Nearly $53 Million Worth Of Luxury Cars May Be Scrapped From Tilted Japanese Cargo Ship
The cargo ship Hoegh Osaka lies on its side after being deliberately ran aground on the Bramble Bank in the Solent estuary, near Southampton in southern England January 5, 2015.
More than 1,200 luxury cars, including Jaguars and a Rolls-Royce Wraith worth at least £35 million ($53 million USD), could be scrapped after the cargo ship transporting them ran aground in the Solent.
The Hoegh Osaka vehicle carrier was deliberately run aground on a sandbank between Southampton and the Isle of Wight, on Saturday night to prevent it capsizing after it began listing dangerously.
The ship was carrying 1,200 Jaguar sports cars and Land Rover 4x4s, 65 BMW Minis, 105 JCB diggers and a single Rolls-Royce Wraith – worth an estimated £260,000 – all destined for the Middle East.
Rolls-Royce Wraith, worth approximately $400K.
After a similar incident in the North Pacific in 2006, more than 4,700 brand new Mazdas were scrapped after the car transporter carrying them, the Cougar Ace, developed a 60-degree list off the coast of Alaska.
The cars were salvaged and had no visible damage but the manufacturer scrapped them in case to avoid potential legal action in the event of future road accidents.
A BMW spokesman told The Times that the 65 Minis on the Höegh Osaka were insured but suggested that they could still be sold if only minor repairs were needed.
“We’ll have to see what their condition is once the salvage company gets inside the hold,” he added.
A salvage operation could take “weeks or months”, the Maritime & Coastguard Agency (MCA) said, and would not even begin in earnest for several days as strong winds would make conditions too rough to work.
Salvage workers boarded the 51,000 – ton vessel, which is listing at about 50 degrees, on Monday, as the ship became a tourist attraction with car parks along the coast filling up with sightseers.
Experts said the ship would need to be anchored to prevent it slipping further down the sandbank during the high winds. Salvage workers will then attempt to right the ship and refloat it as soon as possible.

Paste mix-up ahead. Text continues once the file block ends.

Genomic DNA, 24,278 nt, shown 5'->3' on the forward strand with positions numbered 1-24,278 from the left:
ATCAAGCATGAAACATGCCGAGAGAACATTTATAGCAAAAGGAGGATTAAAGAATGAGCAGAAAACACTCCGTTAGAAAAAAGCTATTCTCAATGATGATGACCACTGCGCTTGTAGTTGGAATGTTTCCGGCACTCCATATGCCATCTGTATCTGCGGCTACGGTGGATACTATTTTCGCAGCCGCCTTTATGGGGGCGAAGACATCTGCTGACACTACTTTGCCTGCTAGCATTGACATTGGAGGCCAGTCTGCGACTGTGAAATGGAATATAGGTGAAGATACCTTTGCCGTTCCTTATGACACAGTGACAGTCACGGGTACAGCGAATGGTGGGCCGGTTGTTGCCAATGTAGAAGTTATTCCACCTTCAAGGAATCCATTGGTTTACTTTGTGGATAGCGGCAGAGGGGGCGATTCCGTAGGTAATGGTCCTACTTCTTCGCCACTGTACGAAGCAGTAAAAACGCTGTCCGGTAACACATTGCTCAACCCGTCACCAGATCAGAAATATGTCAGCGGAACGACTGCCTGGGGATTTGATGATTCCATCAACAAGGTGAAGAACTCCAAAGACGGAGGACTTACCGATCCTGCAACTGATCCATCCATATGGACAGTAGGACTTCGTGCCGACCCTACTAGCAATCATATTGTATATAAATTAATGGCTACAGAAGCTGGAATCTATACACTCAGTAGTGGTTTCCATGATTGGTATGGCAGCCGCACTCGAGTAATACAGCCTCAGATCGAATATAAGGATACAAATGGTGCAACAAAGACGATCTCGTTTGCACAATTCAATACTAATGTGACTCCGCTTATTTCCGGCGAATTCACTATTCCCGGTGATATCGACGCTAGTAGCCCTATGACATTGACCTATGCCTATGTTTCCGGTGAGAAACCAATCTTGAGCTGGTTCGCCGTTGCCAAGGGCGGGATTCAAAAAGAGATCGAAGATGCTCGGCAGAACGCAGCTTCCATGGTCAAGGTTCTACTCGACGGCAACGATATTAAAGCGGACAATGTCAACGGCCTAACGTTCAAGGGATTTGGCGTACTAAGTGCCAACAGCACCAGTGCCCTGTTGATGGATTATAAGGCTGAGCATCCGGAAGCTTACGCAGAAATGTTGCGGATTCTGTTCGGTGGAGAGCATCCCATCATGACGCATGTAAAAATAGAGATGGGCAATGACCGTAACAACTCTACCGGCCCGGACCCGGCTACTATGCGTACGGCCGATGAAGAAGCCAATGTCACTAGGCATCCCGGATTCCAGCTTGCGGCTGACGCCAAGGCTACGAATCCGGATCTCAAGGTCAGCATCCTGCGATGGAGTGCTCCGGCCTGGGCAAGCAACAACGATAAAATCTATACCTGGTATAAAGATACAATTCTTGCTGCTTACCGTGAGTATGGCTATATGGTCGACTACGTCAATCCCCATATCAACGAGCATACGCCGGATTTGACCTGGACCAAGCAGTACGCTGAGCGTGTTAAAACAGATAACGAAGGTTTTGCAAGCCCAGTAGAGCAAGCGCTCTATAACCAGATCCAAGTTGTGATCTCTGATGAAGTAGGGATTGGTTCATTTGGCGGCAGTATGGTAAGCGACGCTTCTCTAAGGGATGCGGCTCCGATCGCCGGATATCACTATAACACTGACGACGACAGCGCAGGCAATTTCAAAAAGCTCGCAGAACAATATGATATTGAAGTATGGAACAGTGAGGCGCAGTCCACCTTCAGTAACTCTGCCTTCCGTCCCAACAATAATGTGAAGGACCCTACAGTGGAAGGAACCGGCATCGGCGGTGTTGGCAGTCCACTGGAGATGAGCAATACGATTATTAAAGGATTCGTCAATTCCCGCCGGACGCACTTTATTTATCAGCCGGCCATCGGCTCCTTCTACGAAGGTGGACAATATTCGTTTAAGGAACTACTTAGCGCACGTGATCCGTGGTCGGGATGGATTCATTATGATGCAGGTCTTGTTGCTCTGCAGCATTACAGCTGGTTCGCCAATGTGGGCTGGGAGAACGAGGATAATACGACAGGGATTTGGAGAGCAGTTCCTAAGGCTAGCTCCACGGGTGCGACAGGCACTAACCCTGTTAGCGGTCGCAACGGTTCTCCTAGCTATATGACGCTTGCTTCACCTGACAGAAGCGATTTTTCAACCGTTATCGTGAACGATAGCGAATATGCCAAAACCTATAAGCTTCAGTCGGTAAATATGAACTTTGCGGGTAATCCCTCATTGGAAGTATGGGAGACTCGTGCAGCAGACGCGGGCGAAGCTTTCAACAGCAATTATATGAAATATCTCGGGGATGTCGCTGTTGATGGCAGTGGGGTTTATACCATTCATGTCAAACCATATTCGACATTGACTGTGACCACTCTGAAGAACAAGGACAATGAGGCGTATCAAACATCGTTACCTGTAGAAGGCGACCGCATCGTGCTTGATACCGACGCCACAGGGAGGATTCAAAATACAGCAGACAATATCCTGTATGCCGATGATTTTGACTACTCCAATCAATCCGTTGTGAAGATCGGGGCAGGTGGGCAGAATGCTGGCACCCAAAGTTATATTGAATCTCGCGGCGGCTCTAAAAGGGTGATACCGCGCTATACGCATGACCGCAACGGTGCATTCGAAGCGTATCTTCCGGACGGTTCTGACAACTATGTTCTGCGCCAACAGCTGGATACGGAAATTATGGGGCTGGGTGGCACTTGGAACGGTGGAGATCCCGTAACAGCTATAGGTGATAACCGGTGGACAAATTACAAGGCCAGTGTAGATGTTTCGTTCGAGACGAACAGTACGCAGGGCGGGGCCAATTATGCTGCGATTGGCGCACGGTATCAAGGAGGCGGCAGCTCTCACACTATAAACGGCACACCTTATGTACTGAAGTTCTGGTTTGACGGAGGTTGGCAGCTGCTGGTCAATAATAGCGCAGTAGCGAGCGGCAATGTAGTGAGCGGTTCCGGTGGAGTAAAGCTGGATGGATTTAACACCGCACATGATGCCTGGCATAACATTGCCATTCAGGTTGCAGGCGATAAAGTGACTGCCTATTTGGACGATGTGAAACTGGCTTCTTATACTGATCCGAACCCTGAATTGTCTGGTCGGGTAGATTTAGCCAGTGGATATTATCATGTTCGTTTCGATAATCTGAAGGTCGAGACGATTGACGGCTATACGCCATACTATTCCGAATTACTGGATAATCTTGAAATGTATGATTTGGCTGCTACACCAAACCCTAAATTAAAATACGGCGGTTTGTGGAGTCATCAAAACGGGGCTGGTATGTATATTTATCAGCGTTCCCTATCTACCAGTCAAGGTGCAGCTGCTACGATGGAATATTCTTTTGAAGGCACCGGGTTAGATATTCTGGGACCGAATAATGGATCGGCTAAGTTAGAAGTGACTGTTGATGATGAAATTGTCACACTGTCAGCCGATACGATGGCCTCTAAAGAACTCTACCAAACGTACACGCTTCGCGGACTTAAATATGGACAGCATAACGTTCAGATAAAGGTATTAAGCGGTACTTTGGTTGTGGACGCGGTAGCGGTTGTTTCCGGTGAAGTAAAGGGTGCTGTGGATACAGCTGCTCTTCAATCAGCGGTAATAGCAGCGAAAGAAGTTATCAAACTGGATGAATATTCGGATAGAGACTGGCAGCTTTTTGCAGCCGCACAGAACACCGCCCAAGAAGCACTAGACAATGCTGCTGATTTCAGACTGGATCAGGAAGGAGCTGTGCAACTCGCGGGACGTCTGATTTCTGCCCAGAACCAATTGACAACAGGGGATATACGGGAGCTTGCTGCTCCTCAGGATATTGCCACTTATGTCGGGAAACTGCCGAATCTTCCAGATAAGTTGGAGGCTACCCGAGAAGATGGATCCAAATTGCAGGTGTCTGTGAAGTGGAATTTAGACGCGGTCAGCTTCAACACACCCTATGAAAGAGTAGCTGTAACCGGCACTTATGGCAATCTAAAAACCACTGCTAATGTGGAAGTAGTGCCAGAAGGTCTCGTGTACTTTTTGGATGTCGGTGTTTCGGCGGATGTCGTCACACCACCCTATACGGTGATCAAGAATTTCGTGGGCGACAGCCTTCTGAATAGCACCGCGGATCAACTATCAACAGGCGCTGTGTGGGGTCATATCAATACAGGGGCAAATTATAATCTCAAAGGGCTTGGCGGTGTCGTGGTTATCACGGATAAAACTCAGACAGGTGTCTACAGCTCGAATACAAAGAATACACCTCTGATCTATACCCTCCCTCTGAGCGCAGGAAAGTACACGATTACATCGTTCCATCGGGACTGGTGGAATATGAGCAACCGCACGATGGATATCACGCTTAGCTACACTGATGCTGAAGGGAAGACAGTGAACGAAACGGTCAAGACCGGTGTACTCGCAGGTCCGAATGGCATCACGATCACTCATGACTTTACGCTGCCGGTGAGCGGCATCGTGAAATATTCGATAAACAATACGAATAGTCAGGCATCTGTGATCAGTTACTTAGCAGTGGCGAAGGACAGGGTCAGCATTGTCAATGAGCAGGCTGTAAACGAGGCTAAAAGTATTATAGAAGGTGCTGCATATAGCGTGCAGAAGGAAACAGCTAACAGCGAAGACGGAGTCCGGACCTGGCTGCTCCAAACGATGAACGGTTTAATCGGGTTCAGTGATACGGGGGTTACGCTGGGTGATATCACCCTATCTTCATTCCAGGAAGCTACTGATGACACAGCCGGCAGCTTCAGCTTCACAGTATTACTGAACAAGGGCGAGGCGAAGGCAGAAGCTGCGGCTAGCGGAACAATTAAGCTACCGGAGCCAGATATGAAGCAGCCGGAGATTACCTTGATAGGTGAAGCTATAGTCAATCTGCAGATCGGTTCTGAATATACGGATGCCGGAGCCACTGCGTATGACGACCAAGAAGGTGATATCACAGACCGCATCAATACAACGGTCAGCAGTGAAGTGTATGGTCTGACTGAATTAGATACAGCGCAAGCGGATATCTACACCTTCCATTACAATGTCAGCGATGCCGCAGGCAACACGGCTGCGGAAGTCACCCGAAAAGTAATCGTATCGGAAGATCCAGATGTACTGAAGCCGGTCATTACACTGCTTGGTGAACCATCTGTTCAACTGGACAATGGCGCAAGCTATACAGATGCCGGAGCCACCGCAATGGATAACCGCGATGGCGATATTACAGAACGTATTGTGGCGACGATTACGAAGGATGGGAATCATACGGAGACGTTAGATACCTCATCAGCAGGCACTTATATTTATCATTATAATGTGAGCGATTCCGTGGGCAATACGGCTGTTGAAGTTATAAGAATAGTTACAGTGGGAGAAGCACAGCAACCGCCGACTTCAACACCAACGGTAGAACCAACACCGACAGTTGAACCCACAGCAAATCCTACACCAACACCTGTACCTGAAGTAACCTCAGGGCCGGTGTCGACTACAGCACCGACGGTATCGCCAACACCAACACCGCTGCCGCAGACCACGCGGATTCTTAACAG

Alex Davis, partner and head of the casualty response team at the shipping law firm Stephenson Harwood, said: “Time is the enemy here; the longer the vessel is aground, the more likely she is to become further damaged and to deteriorate. They will be looking to move as fast as is technically possible.”
Mr Davis added: “You are unlikely to be buying the Jaguars after this.”
He said the likely causes of the ship listing were cargo shifting, water getting in, or both.
Rod Johnson, marine manager at Stephenson Harwood and former chief coastguard, said the vessel would be likely to require a technique known as “parbuckling” to right it.
“Parbuckling is good old – fashioned grunt: you attach the cables to the ship in the appropriate position and pull,” he said. “It won’t float until it’s upright because if you try to float it while it’s lying on its side, water will simply move up the low side of the ship and pour in through open hatchways and vent pipes and the ship will capsize.”
Floating cranes may be anchored next to the ship and used to winch it upright. The weight of the cargo would have to be redistributed and water pumped out to prevent the ship listing again, before it could be refloated using tug boats.
The Hoegh Osaka had not long set sail when it ran into trouble, after which the 24 crew members and a pilot were taken to safety by Coastguard helicopter and RNLI lifeboats. Two people suffered nonlife threatening injuries and were taken to hospital. No fuel has leaked.
Hugh Shaw, the Secretary Of State’s Representative for Maritime Salvage and Intervention, said there would be no “quick fix”.
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